My Yorkshire: The Right Reverend James Jones KBE

The ruins of Kirkham Priory  situated on the banks of the River Derwent.
The ruins of Kirkham Priory situated on the banks of the River Derwent.
Share this article
0
Have your say

James Jones became Bishop of Hull in 1994 and four years later became Bishop of Liverpool until 2013. He chaired the Hillsborough Independent Panel and was made a Knight Commander of the Order of the British Empire earlier this year, and he now lives in a village near Malton.

What’s your first Yorkshire memory? Being driven from Bishopthorpe Palace to Hull via Beverley after being interviewed by Lord Habgood to become Bishop of Hull in 1994. I was captivated by the sight of Beverley Minster rising above the landscape. Then parking beneath a monument in Hull and being told it was of William Wilberforce – my hero since student days.

What’s your favourite part of the county and why? Living near Malton (the food capital of Yorkshire) I love the variety of the surrounding vales, moors and Wolds all within easy reach. I see them on my daily walk. The vast spaces and skies help your soul to breathe.

What’s your idea of a perfect weekend/day out in Yorkshire? 
My wife Sarah and I do a five star 
dinner, bed and breakfast for friends and family– afternoon tea with cucumber sandwiches, a walk, drinks, dinner of venison casserole, bed, full Yorkshire breakfast (I’m the breakfast chef!) followed by a visit to the Malton food market then, when all have gone, we collapse in front of the log fire. On some Sundays I love taking the services in the villages of Acklam and Burythorpe.

Do you have a favourite walk, or view? In Yorkshire you are spoilt for choice, but I never tire of the view of Kirkham Abbey from the Transpennine Express (more transpennine than it is express) as it runs parallel with the River Derwent from Malton to York.

Which Yorkshire stage or screen star (past or present) would you like to take for lunch, and why? Maureen Lipman. I once bumped into her in a lift and love her sense of humour and her take on life. She’s a great ambassador for the City of Hull.

If you had to name your Yorkshire ‘hidden gem’, what or where would it be? On the road from Leavening to Garrowby Hill there’s a signpost for Hanging Grimston which gives you a fabulous view of the Vale of York and beyond. Sarah and I often go there for a quiet picnic.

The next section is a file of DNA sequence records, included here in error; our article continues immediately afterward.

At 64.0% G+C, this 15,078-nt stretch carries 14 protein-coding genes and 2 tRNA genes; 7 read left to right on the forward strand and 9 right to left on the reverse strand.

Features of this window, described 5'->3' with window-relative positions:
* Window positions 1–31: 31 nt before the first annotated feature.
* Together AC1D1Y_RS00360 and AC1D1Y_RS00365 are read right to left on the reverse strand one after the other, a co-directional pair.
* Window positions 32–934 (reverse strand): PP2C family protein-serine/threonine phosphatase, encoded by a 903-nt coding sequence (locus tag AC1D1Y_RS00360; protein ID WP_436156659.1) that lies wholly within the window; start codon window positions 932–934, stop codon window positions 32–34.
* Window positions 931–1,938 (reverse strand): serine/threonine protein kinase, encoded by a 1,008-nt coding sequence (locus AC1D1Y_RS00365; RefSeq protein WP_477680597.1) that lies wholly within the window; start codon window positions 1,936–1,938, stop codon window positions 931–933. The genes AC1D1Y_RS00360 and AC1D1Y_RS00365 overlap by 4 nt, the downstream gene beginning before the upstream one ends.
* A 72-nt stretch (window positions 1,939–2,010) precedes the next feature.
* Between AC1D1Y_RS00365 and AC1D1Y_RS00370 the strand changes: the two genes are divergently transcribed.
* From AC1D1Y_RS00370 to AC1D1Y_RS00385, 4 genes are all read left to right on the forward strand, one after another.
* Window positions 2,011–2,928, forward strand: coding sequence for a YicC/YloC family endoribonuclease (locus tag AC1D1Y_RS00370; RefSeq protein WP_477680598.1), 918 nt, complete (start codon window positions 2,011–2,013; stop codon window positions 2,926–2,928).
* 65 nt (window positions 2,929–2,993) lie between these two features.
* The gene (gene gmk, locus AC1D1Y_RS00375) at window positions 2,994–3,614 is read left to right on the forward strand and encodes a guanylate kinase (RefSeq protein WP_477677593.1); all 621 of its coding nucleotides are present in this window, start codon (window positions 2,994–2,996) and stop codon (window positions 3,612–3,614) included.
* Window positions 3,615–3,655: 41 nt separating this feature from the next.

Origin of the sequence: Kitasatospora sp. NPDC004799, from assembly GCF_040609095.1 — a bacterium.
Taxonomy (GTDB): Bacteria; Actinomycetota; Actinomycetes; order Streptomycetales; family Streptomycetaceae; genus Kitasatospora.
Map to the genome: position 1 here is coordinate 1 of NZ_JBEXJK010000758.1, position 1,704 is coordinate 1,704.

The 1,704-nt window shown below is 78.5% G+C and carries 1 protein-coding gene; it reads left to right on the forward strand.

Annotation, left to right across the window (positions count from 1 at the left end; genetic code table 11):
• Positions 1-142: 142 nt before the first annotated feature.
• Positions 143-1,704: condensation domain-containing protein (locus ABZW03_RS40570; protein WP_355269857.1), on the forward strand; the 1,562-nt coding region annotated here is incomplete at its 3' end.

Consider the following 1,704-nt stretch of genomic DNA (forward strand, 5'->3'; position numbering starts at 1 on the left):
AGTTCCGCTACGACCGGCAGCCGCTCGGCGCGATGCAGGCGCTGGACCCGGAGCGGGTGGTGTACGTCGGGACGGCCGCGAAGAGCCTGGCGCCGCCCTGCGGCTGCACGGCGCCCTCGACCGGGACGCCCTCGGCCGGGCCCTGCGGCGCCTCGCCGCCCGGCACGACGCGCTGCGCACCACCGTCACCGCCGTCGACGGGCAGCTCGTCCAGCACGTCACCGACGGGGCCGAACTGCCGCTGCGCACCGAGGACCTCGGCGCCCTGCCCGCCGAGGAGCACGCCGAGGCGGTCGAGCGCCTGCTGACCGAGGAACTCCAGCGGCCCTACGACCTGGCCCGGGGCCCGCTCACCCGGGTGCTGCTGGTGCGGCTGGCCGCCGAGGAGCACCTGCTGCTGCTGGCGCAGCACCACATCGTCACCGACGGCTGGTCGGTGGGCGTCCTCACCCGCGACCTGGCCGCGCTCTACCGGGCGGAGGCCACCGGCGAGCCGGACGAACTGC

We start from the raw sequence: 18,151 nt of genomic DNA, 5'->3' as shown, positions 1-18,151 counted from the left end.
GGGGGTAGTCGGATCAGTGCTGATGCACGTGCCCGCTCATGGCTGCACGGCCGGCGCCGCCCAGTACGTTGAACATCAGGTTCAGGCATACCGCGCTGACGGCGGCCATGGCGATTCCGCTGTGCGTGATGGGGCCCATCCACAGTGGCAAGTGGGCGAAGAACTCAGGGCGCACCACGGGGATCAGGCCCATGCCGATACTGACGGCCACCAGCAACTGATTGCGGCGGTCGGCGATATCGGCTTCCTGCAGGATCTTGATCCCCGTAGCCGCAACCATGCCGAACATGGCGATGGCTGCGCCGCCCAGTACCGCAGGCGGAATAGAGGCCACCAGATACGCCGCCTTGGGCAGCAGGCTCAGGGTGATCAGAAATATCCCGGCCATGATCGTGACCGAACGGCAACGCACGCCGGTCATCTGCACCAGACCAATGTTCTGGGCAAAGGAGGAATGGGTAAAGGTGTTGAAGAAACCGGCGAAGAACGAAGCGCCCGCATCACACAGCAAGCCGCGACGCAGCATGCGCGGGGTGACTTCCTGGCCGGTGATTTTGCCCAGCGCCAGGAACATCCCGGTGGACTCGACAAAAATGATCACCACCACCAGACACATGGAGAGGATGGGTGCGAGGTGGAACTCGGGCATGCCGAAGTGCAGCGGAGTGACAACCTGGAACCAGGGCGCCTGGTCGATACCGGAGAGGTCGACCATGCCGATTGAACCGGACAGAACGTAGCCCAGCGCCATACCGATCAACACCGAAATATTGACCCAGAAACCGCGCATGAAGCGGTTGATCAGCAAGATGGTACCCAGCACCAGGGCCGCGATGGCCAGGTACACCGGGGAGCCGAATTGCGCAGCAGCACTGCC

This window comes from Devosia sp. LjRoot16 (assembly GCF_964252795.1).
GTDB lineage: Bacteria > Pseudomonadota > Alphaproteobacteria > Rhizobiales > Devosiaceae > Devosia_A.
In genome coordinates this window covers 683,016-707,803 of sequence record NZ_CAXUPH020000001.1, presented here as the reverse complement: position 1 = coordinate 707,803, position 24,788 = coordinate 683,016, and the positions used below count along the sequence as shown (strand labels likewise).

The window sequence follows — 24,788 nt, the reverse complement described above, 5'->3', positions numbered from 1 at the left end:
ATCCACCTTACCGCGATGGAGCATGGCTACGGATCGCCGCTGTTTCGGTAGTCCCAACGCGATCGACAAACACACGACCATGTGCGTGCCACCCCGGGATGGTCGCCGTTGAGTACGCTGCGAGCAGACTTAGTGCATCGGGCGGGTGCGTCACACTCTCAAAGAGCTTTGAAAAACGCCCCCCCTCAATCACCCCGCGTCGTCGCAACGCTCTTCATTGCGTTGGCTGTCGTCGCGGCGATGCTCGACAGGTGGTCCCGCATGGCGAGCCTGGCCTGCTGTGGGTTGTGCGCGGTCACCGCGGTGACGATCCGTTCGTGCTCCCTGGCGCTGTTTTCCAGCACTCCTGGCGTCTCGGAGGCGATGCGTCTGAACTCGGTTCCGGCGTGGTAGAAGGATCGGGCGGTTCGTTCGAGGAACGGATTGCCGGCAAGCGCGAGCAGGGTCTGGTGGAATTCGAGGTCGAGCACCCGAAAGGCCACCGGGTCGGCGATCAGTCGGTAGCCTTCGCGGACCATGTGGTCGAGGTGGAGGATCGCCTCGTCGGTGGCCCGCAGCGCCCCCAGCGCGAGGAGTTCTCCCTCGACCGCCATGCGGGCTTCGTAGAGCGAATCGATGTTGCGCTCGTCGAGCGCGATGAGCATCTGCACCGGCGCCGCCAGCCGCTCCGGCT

Do you have a favourite pub? Undoubtedly The Pipe and Glass in South Dalton. When friends come and stay for the weekend we’ll often go there. The food is consistently and exceptionally good, the atmosphere relaxed, and the welcome as warm as the log fire.

Do you follow sport in the county and if so, who? I had a surfeit of sport at my military boarding school from which I’ve never really recovered. At the age of 11 we all had to box. My elder brother got into the national championships but I was useless. But staying with boxing I do admire Nicola Adams whose grit, determination and positive outlook make her a great role model for young people.

If you could choose somewhere or some object from Yorkshire to own for the day what would it be? Scampston Hall. It has beautifully proportioned rooms, Gainsborough paintings to die for and gardens that my wife would delight in exploring.

If you had to change one thing about Yorkshire what would it be? I would stop fracking in Yorkshire. I am seriously worried that the regulation is not coordinated or robust enough. I worry about the impact it will have on our water. The risks are too high. If the water ends up contaminated it could have a disastrous impact on our health, our agriculture, tourism and the whole economy of Yorkshire.

Who is the Yorkshire man or woman you most admire, and why? I’m not sure that admire is the right word but the person from history that I would most like to talk with is Sir Mark Sykes of Sledmere in East Yorkshire. He was largely responsible for drawing up the boundaries of the nations of the Middle East. It would be fascinating listening to what principles guided him and what he now makes of the legacy of those decisions. His other legacy are the forests and estate of the magnificent Sledmere House.

How has Yorkshire influenced your work? I go back to William Wilberforce. As a young Christian at university I was moved by the way Wilberforce was inspired by reading the Bible to give himself to public service. William Hague,

another Yorkshireman, has written a brilliant biography. Wilberforce could have been Prime Minister but he gave himself to the liberation of slaves. It’s an example of how the pursuit of one noble goal is worth more than all the prizes that ambition brings.

How do you think Yorkshire has changed for the better – or worse – in the time you have known it? I loved being Bishop of Hull and was hugely helped by Hugh Buckingham, the wonderfully wise and kind Archdeacon 
of the East Riding, and by the people of Hull and the East Riding who taught me what being a bishop was all about. What has been wonderful to see is the way the city has grown in confidence and stature with being City of Culture this year. I saw the effect that being European City of Culture had on Liverpool in 2008 and it’s great to see Hull positioning itself as a centre of culture and commerce.

Who is your favourite Yorkshire author/artist/performer? Our three daughters Harriet, Jemima and Tabitha were at school in Hull with 
the ballerina Demelza Parish. I’ve seen her on the stage at Covent Garden but have yet to see Xander Parish who has shot to fame with the Mariinsky Ballet 
in Russia. I’ve started going to the ballet only recently and was transfixed by Giselle.

The Right Reverend James Jones KBE will be reading the sermon on tomorrow’s Sunday Worship on Radio 4.